But after flying to Bermuda by flying boat he decided that it might be preferable to return to England all the way by air, accompanied by only the most important members of his staff, including Sir Dudley Pound, Chief of the Naval Staff and Sir Charles Portal, Chief of the Air Staff.

A transatlantic air flight was no small undertaking at this time even for a Boeing clipper, widely regarded as representing the apex of flying boat technology.

Powered by four 1,600 horsepower engines, the magnificent 106-foot long aircraft had a wingspan of 152 feet and was designed to carry 68 passengers and 11 crew in unrivalled comfort for an aircraft of its era. Still, reaching the UK from Bermuda non-stop only just fell within the “Berwick’s” maximum operational range of 3,600 miles.

On the morning of the departure it appears that Churchill had some second thoughts about the journey: “I woke up unconscionably early with the conviction that I should certainly not go to sleep again. I must confess that I felt rather frightened. I thought of the ocean spaces, and that we should never be within a thousand miles of land until we approached the British Isles.

“I thought perhaps I had done a rash thing that there were too many eggs in one basket. I had always regarded an Atlantic flight with awe. But the die was cast. Still, I must admit that if at breakfast, or even before luncheon, they had come to me to report that the weather had changed and we must go by sea, I should have easily reconciled myself to a voyage in the splendid ship which had come all this way to fetch us.”

The Boeing 314′s departure from Bermuda on January 16 was not as easy as its arrival had been.

“It was, as the Captain had predicted, quite a job to get off the water,” Churchill later recalled. “Indeed, I thought that we should hardly clear the low hills which closed the harbour. There was really no danger; we were in sure hands. The flying-boat lifted ponderously a quarter of a mile from the reef, and we had several hundred feet of height to spare.”

Mr. Churchill was extremely taken with the luxury of this great clipper of the clouds, the experience rivalling that of a voyage on one of the great ocean liners widely used at that time.

“There is no doubt about the comfort of these great flying-boats,” said the Prime Minister. “I had a good broad bed in the bridal suite at the stern with large windows on either side. It was quite a long walk, thirty or forty feet, downhill through the various compartments to the saloon and dining-room, where nothing was lacking in food or drink. The motion was smooth, the vibration not unpleasant, and we passed an agreeable afternoon and had a merry dinner.”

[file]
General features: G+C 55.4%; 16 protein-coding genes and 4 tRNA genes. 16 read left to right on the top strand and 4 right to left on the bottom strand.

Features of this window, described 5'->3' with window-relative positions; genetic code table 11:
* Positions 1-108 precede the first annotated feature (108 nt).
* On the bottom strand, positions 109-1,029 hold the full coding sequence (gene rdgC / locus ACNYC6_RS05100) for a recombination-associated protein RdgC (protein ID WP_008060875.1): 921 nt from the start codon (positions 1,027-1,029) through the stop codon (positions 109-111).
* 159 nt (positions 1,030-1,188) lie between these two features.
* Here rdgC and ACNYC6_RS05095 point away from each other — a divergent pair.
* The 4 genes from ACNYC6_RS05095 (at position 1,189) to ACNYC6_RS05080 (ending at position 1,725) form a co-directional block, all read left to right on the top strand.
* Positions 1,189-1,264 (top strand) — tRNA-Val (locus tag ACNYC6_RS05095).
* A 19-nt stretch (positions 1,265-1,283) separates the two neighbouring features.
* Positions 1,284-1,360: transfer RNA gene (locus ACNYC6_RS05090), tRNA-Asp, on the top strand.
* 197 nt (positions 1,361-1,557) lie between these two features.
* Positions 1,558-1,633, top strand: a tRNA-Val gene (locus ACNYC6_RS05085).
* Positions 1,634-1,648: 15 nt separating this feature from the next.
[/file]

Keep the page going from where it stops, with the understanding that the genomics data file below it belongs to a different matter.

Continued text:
The trip from Bermuda to the southern English port city of Plymouth was a protracted one, a distance of 3,330 miles which the great aircraft was covering at an average speed of 190 miles per hour.

“Darkness had fallen, and all the reports were good,” said Mr. Churchill. “We were now flying through dense mist at about seven thousand feet. One could see the leading edge of the wings, with their great flaming exhausts pouring back over the wing surfaces. In these machines at this time a large rubber tube which expanded and contracted at intervals was used to prevent icing. The Captain explained to me how it worked, and we saw from time to time the ice splintered off as it expanded. I went to bed and slept soundly for several hours.”

Near the conclusion of the flight, Mr. Churchill was briefly at risk from both friend and foe alike.

On the morning of January 17, as the “Berwick” approached Britain, Captain Kelly discovered a navigational error in not sufficiently correcting for the prevailing winds. This had allowed the aircraft to drift south of its intended landfall.

“When they did not pass over the Isles of Scilly at the expected time it was realised that they were heading for the port of Brest, the most heavily defended of all the German occupied towns in Europe,” said historian Martin Cherrett, editor of the World War II Today website.


“They were only six miles off when the decision was made to turn abruptly north, and the Luftwaffe planes scrambled to investigate a raider heading in from the sea never found them. They were lucky again as they approached the Royal Navy base at Plymouth. Coming in from an unexpectedly southern direction they were now thought to be a German raider and ‘six Hurricanes from Fighter Command were ordered to shoot us down’ Churchill later recalled.”

Fortunately — as the Prime Minister curtly noted — “they failed in their mission.”